BY OGIE EBOIGBE
Less than a month for the old Naira notes to cease to be legal tender, banks are still paying customers in the old notes.
Also, Why are ATMs still dispensing old notes? I have never received any of the new N200, N500 and N1000 notes from the ATM. And I do use the machines regularly. So where are the notes? A couple of people have shown me some notes but I have never touched any. I only receive cash from ATMs and none has dispensed the new notes to me.
There was something about ATMs being programmed to dispense only N200 notes. But I have only been given N500 and N1000 notes.
The only places I have seen the new notes in large quantities are party venues and wedding receptions where those ‘urchin’ if I may call them that, sell you notes to spray the celebrants. Don’t wonder where they get them while you, a regular bank customer cannot get any.
And I don’t think I am alone. Many people are still ignorant of what the redesigned notes look like. There was a video circulated online where a couple of ladies almost lynched a gentleman who paid for service with a new note. The ladies insisted it was fake currency and went on to practically drag the man all over and tore his clothes. They even refused the explanation of passersby who tried to confirm to them that the notes were genuine. Whether the video was of a real situation or a skit does not matter; it was a real attempt to show that the new notes have not circulated widely enough in the communities among the citizens.
Yet we have less than one month to wipe out the old notes!
Or is the deadline no longer at the end of this month? How can we achieve this? Or has the CBN announced a new date? I did not see any news about that.
Recall that on Thursday 15th December, 2022, the newly designed Naira notes were said to have gone into circulation as promised by the Governor of Central Bank of Nigeria, CBN, Mr. Godwin Emefiele.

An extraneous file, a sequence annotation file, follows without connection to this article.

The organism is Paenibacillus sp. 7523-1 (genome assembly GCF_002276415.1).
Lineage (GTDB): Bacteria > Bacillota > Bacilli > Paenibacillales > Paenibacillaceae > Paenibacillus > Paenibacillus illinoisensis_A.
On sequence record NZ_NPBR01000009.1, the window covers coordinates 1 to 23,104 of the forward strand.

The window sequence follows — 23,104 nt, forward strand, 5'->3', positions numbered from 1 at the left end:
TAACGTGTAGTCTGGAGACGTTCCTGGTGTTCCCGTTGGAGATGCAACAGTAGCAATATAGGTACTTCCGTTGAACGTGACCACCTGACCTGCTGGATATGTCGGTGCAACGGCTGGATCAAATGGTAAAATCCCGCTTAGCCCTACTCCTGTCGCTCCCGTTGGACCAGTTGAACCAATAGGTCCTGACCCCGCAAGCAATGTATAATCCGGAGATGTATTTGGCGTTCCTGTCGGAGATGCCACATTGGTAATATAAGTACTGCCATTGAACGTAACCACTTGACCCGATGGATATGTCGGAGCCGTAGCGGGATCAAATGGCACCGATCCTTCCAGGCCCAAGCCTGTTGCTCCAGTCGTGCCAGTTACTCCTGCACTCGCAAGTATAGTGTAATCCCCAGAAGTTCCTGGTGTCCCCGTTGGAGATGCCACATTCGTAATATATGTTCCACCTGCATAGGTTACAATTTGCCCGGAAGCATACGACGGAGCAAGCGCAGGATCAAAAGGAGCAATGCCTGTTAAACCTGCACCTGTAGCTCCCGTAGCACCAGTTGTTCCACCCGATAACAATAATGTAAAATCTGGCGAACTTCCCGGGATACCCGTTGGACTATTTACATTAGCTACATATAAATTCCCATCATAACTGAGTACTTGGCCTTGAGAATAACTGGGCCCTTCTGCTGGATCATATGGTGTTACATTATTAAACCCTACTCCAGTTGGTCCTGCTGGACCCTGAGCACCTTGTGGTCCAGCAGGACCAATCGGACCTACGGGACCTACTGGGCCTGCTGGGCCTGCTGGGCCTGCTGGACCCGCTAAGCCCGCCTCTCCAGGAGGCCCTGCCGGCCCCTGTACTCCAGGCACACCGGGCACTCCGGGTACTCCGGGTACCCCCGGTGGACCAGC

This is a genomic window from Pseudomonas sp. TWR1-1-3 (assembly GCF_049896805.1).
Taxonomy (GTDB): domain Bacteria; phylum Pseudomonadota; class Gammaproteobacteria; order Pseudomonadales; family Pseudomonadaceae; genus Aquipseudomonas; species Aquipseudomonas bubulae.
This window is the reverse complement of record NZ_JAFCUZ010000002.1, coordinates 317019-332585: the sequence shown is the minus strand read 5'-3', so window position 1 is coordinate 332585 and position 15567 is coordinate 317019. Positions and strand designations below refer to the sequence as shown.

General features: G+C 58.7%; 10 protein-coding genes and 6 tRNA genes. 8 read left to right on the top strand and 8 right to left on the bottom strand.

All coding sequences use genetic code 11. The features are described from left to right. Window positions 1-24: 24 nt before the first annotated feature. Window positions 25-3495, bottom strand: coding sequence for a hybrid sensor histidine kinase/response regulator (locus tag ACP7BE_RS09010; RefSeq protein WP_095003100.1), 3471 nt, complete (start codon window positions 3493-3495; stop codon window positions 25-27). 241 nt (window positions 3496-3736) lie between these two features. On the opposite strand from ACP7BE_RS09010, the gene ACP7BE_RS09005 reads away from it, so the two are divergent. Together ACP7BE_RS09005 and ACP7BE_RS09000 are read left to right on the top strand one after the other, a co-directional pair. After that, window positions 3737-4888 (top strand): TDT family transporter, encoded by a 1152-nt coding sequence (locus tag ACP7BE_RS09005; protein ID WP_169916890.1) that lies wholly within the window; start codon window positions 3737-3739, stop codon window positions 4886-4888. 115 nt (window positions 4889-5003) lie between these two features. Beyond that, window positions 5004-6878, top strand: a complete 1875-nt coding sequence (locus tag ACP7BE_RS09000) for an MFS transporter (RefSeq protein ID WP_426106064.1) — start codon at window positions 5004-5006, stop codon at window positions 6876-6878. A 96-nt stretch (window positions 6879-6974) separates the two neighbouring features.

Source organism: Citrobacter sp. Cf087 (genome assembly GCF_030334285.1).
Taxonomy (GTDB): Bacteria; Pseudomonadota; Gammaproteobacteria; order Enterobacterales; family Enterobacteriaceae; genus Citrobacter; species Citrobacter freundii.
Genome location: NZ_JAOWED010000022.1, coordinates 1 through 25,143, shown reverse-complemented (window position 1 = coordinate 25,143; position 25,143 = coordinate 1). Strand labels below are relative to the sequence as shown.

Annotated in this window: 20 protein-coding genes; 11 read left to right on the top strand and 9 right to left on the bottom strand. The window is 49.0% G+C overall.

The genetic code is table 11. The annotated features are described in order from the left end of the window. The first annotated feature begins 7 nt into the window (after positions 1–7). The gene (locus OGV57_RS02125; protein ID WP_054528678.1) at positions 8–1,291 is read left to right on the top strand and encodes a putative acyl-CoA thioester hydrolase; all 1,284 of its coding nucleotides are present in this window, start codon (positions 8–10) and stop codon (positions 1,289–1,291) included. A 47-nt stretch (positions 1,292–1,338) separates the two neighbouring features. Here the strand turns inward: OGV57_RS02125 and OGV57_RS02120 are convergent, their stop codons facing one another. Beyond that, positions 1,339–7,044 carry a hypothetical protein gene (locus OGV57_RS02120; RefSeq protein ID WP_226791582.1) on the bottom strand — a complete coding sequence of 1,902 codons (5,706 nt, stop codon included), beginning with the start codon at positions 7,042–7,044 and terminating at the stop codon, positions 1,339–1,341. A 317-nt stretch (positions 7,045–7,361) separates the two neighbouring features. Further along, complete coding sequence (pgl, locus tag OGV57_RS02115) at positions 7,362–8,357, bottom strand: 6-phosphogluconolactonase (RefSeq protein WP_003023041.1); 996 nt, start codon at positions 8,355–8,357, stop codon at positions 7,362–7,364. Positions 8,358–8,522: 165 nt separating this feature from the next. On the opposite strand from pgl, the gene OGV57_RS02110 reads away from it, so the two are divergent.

Several banks were reported to have started paying the new notes across the counter and were reconfiguring their ATMs to dispense the same. The CBN was said to have started distributing the new notes to banks early that week for onward circulation to their branches.
Mr. Emefiele, had in October announced that the re-designed N1000, N500 and N200 notes will be released in December. Old notes would cease to be legal tender from 31st January, 2023. The redesigning of the naira notes is expected to help curb counterfeiting and reduce ransom payments to terrorists and kidnappers. The redesigning of the local currency would also help to mop up the currency outside the banking sector, whose figure is put at N2.75trn, out of about N3.3trn in circulation.
Many analysts have earlier said that the style adopted for the change was not likely to succeed because of the time allotted to the change. They are even asking the same questions I am asking now as to how feasible it will be to mop up the billions of Naira outside the banking system and replace them with the new notes required by citizens in the short time.
It is not as if all the returned money are to be turned to new notes but there ought to be action and a programme process, including payments from the ATMs.
The Bank of England recently also announced and unveiled new Pound Sterling notes and their procedure to phase out the new notes is planned to take a much longer time.
Unlike the Nigeria process, the new British notes featuring the image of King Charles III will not come into use until mid-2024 and even at that time, the notes featuring Queen Elizabeth II and the King will be in circulation at the same time. The new banknotes will only be printed to replace those that are worn and to meet any overall increase in demand for banknotes. This means that current polymer banknotes featuring the portrait of late Queen Elizabeth II will continue to be legal tender and will only be removed from circulation once they become worn or damaged. They will co-circulate with those featuring King Charles III.
If we follow the Bank of England process and replace Naira that are worn or damaged, billions or even trillions of Naira would have been removed by now, judging by the quality of Naira many Nigerians have been dumping in the banks since the policy was announced. A lot of the money has practically become useless, having been hoarded for a long time in underground chambers, sewage tanks and such dark places.
There are over 4.7 billion Bank of England notes in circulation and they are together worth about £82 Billion. De La Rue is the company that currently prints the pound notes, and its counterpart in Nigeria is the Nigerian Security Printing and Minting PLC.
Has the NSPMC printed enough Naira notes to replace the old ones? Where are they? Are we still expected to have phased out the old notes by the end of January or is it just a political gimmick to ensure that politicians who had stored the old Naira notes don’t have unfair advantage over their opponents? Several questions are begging for answers.
Epa Ogie Eboigbe, veteran journalist, broadcaster and public affairs specialist writes on, and analyses current and historical issues with a ‘wise pen’.